2 PM: I get another cup of coffee that I don’t really need.
3 PM: I’m always working on two or three pieces at the same time, so it’s helpful to review where I am with projects. I go back to my sketchbook and then I repeat the cycle I began at the start of the day, except for the slab rolling.
Studio time is so important. It’s dedicated time to work and to review work you’ve done, especially the work that wasn’t successful. Even though you want to throw it in the trash, you’ve got to look at it and say, “Why did this not work?”
6 PM: It’s time to get dinner ready. We try to eat healthy, and I walk every day after dinner and sometimes in the morning, too. I also stretch. It helps to keep your body in tune, especially if you’re doing ceramics.
7:30 PM: My fiancé and I unwind watching movies, but I’m sketching all the time — at night, when I’m in bed or while I’m looking at the TV. I look through the sketches and pull out the ones I think will work.
We like to watch suspense, thriller, love stories, and futuristic movies. I love documentaries. With the Black Lives Matter movement in focus, I’ve been watching documentaries, such as Black Wall Street, Amend, Coded Bias, and I Am Not Your Negro about African American history. They’re tear jerkers for me because this is reality. I think we’ve come really far, but the only way we can change certain mentalities is to start when people are very young. It’s hard to understand unless you actually walk in someone else’s shoes. I just don’t want people’s eyes to roll when we continue to have these conversations because it really has impacted lives. The way you treat a certain group of people still has an impact on their life and where they are in this country. There’s just no way around it.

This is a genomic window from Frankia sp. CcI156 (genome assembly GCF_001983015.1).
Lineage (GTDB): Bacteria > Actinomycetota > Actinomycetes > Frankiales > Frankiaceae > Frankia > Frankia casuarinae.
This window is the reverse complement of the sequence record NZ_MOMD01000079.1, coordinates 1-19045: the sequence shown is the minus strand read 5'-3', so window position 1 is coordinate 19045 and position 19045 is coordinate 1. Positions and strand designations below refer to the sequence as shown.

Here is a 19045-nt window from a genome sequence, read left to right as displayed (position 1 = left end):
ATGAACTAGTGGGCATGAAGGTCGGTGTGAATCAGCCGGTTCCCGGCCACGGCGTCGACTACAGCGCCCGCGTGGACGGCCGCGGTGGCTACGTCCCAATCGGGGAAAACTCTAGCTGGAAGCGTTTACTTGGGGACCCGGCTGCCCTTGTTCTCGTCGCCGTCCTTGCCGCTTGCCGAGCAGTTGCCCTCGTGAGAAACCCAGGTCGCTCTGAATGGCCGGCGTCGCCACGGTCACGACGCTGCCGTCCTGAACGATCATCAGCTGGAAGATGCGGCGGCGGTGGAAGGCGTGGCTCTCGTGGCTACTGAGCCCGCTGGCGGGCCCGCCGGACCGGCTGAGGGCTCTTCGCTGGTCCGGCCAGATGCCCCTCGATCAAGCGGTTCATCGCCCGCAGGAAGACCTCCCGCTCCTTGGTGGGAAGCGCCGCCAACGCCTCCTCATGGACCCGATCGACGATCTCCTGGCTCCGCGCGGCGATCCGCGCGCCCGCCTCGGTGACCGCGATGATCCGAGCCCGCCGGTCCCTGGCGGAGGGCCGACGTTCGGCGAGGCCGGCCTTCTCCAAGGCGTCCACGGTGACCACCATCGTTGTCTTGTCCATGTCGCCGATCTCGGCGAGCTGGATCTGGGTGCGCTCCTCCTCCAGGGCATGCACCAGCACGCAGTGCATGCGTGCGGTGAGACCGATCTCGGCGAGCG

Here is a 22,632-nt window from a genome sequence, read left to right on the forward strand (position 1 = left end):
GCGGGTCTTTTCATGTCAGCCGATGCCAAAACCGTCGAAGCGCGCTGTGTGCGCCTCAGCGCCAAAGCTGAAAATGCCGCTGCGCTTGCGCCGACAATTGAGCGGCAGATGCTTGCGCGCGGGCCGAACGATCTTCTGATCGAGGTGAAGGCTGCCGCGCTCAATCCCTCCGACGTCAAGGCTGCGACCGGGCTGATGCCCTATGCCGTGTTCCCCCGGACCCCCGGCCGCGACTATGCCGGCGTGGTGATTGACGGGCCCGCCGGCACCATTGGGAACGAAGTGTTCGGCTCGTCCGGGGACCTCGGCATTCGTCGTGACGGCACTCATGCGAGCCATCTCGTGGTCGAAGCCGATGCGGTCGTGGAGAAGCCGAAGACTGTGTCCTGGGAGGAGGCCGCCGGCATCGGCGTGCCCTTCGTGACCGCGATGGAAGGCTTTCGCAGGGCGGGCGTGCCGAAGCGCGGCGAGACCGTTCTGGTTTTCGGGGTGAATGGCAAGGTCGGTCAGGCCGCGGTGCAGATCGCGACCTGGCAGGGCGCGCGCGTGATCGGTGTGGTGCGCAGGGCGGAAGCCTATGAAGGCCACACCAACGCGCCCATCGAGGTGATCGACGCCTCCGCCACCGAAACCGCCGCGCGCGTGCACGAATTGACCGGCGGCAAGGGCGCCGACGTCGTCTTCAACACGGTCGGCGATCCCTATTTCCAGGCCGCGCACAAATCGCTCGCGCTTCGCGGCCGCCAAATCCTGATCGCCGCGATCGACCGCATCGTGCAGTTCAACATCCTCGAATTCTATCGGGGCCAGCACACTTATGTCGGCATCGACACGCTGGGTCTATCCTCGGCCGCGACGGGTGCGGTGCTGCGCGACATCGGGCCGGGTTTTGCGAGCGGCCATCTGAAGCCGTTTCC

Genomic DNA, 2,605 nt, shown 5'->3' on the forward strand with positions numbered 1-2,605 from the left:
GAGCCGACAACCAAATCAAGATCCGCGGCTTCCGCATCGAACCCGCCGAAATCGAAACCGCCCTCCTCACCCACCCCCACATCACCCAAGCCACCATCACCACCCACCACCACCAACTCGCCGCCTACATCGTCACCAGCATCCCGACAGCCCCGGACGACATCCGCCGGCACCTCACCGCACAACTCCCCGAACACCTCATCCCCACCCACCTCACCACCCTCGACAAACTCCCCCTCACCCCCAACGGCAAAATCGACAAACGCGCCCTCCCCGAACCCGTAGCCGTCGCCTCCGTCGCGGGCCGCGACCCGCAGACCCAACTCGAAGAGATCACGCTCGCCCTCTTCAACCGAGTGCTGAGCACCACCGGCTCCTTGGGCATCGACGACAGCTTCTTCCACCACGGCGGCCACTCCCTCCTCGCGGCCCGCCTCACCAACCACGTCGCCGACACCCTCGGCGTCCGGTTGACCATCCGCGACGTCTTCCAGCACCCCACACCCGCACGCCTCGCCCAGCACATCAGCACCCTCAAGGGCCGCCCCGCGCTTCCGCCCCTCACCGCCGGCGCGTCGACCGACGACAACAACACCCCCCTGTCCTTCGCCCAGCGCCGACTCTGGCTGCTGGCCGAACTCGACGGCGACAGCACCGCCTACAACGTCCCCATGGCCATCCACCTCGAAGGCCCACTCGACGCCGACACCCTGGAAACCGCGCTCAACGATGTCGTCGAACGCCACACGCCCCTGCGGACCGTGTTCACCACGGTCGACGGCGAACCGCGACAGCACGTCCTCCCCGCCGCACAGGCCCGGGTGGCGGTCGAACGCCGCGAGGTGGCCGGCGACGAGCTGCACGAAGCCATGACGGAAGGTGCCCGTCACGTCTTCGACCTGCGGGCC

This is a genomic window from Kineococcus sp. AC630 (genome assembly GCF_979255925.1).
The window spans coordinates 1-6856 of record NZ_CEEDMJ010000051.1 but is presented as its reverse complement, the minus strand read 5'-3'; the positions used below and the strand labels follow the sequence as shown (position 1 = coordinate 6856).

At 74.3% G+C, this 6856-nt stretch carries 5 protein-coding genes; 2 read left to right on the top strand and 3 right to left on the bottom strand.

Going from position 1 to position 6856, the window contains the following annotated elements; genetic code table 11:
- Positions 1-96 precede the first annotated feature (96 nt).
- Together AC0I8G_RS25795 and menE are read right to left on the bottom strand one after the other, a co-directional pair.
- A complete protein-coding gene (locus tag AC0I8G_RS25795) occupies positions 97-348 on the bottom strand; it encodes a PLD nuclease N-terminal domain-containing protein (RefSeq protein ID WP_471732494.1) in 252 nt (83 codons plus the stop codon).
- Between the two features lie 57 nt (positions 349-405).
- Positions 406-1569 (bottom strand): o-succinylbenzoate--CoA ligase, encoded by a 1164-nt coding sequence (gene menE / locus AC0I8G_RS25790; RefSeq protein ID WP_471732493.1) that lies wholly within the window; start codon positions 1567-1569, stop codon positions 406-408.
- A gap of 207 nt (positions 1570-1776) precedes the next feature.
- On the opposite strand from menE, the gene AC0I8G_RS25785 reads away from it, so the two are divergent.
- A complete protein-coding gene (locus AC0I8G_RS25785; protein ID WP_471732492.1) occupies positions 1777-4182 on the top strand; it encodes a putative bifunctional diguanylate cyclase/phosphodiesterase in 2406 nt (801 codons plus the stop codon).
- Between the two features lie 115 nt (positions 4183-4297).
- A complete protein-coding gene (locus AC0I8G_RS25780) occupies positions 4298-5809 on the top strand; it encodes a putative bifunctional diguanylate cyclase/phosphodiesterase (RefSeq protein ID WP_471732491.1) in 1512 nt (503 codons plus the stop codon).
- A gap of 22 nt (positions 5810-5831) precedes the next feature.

9:30 PM: I go to bed fairly early. By 9:30 or 10 o’clock, I’m out. I’m done.
Liz Rothaus Bertrand is a writer and editor based in Charlotte who is passionate about the arts.
Curators’ Pick: Untitled by Beauford Delaney
Beauford Delaney was one of the most highly regarded Black artists working with abstraction in the 1940s and ’50s. Senior Curator of American Art at The Mint Museum Jonathan Stuhlman, PhD, discusses Delaney’s captivating untitled painting from 1959. Its energy, life and gorgeous palette of dashingly applied yellows, pinks, blues, and greens, are among key factors that distinguished it from other works by Delaney.
Curators’ Pick: The Birth of Venus, after Botticelli (Pictures of Junk) by Vik Muniz